The concept of “offline” is built on the earlier concept of “wilderness,” inheriting its flaws and hazards
Speculation is a word with a history. Originally from a root meaning ‘to observe’, it has moved from Latin through Old French to English, and along the way its meaning has been enlarged, from indicating the use of thought to pursue the truth, to describing conjecture and unsupported assertion by the sixteenth century, to risky gambling in the stock market by the eighteenth. Together, these meanings point to a general sense of intellectual experiment, of asking ‘what if..?’ and trying things out. This experimentation is what leads to the production of new ideas, departures from how we thought before the experiment. Speculative design, speculative fiction, speculative philosophy and research are not all trying to do the same thing, but they all have a common interest in trying out new ways of being in the world. They suggest that speculation about the future is less about simply moving our present further along the timeline, and more about finding new ways to imagine relating to the world and each other.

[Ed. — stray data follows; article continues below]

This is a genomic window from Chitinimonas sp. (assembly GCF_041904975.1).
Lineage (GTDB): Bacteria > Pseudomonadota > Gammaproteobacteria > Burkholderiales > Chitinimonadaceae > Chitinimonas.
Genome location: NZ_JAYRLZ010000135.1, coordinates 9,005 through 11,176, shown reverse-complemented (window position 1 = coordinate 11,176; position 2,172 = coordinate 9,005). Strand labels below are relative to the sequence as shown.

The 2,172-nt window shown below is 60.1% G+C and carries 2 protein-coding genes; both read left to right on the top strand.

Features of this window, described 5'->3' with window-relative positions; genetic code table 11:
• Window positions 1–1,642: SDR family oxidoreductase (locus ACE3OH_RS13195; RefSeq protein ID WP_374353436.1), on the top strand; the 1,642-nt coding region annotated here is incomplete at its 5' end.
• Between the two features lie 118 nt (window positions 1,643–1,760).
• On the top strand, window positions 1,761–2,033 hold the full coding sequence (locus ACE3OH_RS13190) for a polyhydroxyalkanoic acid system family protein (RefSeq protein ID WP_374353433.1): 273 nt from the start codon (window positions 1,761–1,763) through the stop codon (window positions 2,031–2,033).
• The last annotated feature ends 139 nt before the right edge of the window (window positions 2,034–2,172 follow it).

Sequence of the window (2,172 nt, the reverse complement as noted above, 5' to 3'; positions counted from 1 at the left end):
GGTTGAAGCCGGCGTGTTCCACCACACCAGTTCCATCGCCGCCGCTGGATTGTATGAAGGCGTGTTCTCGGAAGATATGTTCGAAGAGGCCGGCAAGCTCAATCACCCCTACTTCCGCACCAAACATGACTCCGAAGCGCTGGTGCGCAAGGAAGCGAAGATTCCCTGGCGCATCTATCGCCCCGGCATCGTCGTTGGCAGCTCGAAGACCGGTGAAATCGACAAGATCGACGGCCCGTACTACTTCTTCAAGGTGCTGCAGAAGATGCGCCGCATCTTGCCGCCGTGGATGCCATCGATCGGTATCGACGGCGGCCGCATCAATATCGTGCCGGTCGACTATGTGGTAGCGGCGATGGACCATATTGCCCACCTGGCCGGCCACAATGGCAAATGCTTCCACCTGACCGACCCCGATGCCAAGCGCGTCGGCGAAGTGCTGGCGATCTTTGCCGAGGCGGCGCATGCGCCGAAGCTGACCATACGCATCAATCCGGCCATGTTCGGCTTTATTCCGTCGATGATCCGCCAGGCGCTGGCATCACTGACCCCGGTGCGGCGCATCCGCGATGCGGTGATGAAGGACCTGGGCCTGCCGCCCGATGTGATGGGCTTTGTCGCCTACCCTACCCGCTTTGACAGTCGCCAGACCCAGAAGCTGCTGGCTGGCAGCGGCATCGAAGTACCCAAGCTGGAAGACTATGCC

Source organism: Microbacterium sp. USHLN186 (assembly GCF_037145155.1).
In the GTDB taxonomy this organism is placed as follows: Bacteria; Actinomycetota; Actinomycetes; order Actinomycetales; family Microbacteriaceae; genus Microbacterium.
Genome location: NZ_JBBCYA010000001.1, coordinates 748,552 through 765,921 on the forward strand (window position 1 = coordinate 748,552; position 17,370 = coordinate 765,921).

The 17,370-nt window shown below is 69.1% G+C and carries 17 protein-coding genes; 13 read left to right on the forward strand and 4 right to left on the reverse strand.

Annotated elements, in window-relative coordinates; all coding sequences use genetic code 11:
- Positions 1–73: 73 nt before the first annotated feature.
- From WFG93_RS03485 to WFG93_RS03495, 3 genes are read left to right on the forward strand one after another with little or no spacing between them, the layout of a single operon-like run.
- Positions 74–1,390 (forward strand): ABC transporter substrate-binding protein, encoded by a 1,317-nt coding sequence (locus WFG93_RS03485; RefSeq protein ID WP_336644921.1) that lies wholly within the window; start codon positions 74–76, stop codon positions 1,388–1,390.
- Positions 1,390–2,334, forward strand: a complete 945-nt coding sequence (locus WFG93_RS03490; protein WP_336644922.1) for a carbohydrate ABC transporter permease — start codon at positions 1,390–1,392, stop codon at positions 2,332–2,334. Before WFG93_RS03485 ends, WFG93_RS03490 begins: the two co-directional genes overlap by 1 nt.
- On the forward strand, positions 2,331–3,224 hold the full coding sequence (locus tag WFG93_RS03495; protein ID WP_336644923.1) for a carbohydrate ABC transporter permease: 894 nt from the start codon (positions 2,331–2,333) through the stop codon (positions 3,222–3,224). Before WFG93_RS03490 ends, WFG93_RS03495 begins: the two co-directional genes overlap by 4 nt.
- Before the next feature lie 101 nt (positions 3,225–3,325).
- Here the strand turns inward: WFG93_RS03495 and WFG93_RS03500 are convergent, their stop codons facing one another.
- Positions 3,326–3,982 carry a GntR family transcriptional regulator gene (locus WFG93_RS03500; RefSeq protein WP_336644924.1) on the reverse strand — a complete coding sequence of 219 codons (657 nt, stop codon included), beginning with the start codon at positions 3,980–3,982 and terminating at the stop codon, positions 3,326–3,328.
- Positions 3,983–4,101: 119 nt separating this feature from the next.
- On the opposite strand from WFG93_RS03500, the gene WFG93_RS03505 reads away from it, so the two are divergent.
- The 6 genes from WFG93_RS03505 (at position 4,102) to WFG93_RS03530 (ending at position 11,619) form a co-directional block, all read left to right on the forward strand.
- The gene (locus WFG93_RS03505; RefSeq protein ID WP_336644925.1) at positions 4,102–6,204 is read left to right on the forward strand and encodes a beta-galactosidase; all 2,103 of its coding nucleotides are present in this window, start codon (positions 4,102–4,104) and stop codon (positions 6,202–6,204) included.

The use of fire helped us become more social creatures in other ways as well. Recently unearthed evidence has demonstrated that early humans did not live in small bands for the whole of their existence, as anthropologists and archaeologists had long supposed. Where food was less abundant, people spread out, keeping enough distance from one another to ensure an ease of acquisition.
In Senegal, women and men have to contend with a colonial legacy of beauty standards and an idealisation of Eurocentric and lighter-skinned features. Techniques such as relaxing – a common process of chemically straightening hair – is prevalent, often causing hair breakage and scalp damage. Notions that black hair is not desirable, and should be changed or covered are widespread. Skin bleaching is also prevalent, as in much of west Africa, amplified by ubiquitous advertising from major skin brands, and cultural imagery that depicts lighter skin tones as more beautiful. Read more (Guardian)